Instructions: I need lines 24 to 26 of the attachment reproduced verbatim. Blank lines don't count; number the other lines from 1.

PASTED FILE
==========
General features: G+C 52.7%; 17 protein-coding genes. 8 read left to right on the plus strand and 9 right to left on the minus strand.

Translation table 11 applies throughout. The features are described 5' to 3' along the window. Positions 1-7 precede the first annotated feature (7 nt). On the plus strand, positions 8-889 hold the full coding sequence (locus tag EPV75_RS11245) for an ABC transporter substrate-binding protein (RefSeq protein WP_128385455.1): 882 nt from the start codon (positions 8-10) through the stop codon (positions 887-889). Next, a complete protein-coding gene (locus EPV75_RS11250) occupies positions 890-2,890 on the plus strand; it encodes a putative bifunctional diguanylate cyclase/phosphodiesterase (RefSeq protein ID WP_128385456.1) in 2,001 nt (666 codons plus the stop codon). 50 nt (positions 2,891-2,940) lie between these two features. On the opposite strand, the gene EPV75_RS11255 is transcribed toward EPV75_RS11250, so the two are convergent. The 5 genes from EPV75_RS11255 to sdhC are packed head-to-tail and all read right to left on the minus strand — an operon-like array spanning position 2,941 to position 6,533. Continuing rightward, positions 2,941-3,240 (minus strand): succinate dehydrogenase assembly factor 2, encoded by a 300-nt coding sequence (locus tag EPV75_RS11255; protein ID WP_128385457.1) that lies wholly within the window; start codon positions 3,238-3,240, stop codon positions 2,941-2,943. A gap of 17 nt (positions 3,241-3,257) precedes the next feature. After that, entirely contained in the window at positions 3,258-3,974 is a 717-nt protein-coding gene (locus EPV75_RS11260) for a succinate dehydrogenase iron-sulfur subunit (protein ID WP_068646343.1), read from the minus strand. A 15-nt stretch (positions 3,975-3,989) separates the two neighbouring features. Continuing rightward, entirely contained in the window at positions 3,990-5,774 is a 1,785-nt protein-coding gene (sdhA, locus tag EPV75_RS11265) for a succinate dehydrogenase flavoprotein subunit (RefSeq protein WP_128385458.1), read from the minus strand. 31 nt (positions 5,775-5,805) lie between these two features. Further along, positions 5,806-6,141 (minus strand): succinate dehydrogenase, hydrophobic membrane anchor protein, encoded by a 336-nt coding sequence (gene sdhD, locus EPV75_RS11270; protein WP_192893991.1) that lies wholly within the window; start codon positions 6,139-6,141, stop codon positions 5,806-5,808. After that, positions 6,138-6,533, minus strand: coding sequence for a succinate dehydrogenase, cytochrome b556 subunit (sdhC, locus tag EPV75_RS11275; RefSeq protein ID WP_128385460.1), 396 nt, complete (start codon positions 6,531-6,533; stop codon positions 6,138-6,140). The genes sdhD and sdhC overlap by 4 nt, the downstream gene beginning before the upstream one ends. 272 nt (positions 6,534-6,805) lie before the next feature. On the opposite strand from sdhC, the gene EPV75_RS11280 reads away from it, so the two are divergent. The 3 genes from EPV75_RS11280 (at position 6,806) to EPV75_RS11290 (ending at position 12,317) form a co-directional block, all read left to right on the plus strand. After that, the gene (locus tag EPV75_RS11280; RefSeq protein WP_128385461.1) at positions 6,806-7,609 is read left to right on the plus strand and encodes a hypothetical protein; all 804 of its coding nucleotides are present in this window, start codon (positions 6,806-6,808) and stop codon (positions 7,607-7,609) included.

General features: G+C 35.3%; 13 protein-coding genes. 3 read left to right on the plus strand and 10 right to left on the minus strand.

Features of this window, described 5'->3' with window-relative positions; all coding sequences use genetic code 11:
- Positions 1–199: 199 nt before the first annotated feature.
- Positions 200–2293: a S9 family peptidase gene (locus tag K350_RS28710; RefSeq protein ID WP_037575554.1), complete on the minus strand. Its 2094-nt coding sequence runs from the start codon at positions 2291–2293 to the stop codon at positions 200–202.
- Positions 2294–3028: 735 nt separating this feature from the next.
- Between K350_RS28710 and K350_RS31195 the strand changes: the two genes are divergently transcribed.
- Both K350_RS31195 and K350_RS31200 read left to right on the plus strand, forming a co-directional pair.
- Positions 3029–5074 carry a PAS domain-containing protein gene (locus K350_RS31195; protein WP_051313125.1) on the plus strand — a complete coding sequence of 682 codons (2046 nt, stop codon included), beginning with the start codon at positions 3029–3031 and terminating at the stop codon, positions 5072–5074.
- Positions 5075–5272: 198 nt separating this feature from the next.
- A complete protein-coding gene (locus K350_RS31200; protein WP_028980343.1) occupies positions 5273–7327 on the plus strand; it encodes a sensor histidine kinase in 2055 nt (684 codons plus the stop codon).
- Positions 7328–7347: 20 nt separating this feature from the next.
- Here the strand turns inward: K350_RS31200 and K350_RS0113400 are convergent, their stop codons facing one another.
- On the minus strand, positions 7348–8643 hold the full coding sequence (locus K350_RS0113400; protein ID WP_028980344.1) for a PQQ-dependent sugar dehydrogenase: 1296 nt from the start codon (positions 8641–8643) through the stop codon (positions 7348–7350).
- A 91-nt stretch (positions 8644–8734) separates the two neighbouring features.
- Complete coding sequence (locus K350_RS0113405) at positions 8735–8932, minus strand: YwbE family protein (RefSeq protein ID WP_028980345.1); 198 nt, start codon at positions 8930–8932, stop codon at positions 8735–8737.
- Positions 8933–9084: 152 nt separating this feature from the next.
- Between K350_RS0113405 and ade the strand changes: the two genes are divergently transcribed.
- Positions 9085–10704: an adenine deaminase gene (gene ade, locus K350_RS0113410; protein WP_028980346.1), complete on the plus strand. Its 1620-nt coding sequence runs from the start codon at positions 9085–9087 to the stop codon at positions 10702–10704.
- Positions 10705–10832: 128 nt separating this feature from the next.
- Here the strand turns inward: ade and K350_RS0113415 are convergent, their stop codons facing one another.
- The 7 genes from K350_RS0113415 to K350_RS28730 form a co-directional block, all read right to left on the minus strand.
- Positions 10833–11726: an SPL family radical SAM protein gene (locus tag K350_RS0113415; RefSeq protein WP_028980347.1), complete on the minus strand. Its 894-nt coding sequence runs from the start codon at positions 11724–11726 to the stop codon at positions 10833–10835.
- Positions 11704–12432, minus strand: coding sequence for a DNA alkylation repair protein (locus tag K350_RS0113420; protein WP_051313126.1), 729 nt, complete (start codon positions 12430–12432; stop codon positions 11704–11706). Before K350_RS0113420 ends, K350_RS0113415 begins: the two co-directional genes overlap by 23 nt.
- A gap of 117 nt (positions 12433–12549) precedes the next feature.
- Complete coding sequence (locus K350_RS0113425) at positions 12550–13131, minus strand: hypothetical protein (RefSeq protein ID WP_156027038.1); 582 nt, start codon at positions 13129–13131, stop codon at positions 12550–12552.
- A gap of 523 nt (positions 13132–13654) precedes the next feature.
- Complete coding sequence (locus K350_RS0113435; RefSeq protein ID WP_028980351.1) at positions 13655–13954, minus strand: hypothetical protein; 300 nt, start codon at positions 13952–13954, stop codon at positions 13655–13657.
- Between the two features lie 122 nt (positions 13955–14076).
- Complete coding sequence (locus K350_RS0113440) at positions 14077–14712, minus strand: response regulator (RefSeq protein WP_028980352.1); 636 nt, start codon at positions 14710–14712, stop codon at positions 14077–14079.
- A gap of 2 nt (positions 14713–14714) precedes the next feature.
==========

- Positions 10833–11726: an SPL family radical SAM protein gene (locus tag K350_RS0113415; RefSeq protein WP_028980347.1), complete on the minus strand. Its 894-nt coding sequence runs from the start codon at positions 11724–11726 to the stop codon at positions 10833–10835.
- Positions 11704–12432, minus strand: coding sequence for a DNA alkylation repair protein (locus tag K350_RS0113420; protein WP_051313126.1), 729 nt, complete (start codon positions 12430–12432; stop codon positions 11704–11706). Before K350_RS0113420 ends, K350_RS0113415 begins: the two co-directional genes overlap by 23 nt.
- A gap of 117 nt (positions 12433–12549) precedes the next feature.